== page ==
Height is the main problem. Even medium suitcases are too fat to fit. Still, don’t let that stop you: all it takes is a bit of imagination and an absolute rule that no large or hard cases are allowed. I’m sure your other half will understand…
People often bang on about the early car’s lack of any safety aids whatsoever. True, mine didn’t have traction control, or stability control, or even ABS. I wanted it that way, as it happened, because I can be a bit of a masochist when it comes to choosing a car.
Instead, all I did was spec it with some brand new good tyres. They were a left-field choice, at least in mainstream thinking, but the Firestone Firehawk SZ90s that went onto it were absolutely biblical, both in grip and feedback. The S2000’s steering isn’t particularly detailed but the Firehawks gave a totally sure-footed and solid feel. They were brilliant tyres and I’d use them again in a heartbeat. A-rated for wet grip, the fresh rubber could suddenly stop the car on a penny if you hit the anchors hard, even in the rain.
Mine was a great-looking thing underneath. I got under it a couple of times while it was on four-post lifts, and even the independent mechanics who looked at it said it must never have seen a winter. There was no rust other than the common surface corrosion pretty much every car has below the waistline, and the chassis and body were both rock-solid.
However. Despite that, the adjustment bolts on the front lower suspension arms, which are crucial for wheel alignment, had seized solid. It happens to any S2000 that hasn’t had them removed and cleaned regularly, and you’d be lottery-win lucky these days to find a standard-spec early car with free and easy adjusters.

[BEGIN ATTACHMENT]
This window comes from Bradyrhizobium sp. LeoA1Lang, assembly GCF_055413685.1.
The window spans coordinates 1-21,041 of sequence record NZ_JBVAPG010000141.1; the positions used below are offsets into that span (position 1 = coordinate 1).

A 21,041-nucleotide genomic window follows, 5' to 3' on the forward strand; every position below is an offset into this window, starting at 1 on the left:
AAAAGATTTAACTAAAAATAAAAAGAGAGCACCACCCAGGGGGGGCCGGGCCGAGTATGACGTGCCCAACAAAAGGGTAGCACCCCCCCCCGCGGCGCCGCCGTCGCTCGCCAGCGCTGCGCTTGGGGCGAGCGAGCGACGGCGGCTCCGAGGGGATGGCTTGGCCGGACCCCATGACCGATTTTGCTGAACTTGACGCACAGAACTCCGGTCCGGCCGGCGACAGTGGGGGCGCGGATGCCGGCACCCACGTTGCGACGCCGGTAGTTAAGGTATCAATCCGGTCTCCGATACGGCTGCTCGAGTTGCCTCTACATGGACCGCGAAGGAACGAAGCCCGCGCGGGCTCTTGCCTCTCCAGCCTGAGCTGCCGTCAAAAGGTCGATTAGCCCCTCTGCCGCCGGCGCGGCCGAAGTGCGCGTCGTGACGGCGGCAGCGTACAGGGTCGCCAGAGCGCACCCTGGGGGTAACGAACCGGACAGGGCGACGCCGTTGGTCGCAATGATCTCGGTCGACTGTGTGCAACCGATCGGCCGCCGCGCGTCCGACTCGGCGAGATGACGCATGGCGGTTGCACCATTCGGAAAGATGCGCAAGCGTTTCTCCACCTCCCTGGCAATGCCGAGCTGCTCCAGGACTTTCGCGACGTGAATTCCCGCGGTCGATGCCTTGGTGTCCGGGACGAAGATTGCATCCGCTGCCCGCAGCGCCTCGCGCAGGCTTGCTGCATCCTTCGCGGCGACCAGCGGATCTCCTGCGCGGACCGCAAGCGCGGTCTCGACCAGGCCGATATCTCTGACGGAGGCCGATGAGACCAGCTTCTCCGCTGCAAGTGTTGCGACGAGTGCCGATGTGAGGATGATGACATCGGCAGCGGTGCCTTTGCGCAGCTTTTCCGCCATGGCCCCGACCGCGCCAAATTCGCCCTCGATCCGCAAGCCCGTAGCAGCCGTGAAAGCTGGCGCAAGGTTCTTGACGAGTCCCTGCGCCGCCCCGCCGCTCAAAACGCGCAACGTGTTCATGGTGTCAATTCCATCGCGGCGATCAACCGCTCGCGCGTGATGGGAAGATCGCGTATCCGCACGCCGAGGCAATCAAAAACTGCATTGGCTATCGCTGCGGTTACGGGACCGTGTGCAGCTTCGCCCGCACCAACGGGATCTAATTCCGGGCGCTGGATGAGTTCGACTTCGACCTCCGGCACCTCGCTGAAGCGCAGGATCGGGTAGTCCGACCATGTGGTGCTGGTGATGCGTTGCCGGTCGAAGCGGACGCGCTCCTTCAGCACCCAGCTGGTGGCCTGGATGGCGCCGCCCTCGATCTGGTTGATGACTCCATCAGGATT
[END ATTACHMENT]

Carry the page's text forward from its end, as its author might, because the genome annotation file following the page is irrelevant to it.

Having a roof with a plastic window shouldn’t be a deal-breaker, because the rest of the car is so good, but I won’t beat around the bush: plastic rear windows suck. The roof on mine was an aftermarket replacement but had a zip around the clear window.
You could either unzip it and lie the plastic pane down flat before operating the roof, which was a faff, or you could retract the roof about a third of the way, get out, push the rapidly creasing window into the proper curve and then get back in to finish the roof off: also a faff. If you did neither, the plastic window creased badly – and permanently. A glass window is an advantage.
It’s not a small car, and it does have a long bonnet, but the S2000 shrinks around you as though it’s a heat-sensitive wrap. My 1999 car was engineered with all the racecar pointiness and front end bite that the engineers intended, which, with instant throttle response helping out at the back and an even weight distribution, gives the car a precision and fine balance that rewards good driving – and punishes the bad.
Go into a corner too fast, off the throttle, and it’ll lean towards understeer, which feels especially wrong in this car. Get on the gas too hard, too soon on VTEC mid-corner when grip isn’t A1 and you risk making a detour to the fresh trouser department. The feeling of being so close to the edges of the car makes the worry even stronger. Balance the car by learning it; finding the precise mid-point between under- and oversteer and then passing 6000rpm as you begin to wind off the steering and lean more on the rear tyres. Do that and the car comes alive. It’s a difficult chicken to roast, but the taste is so damn good.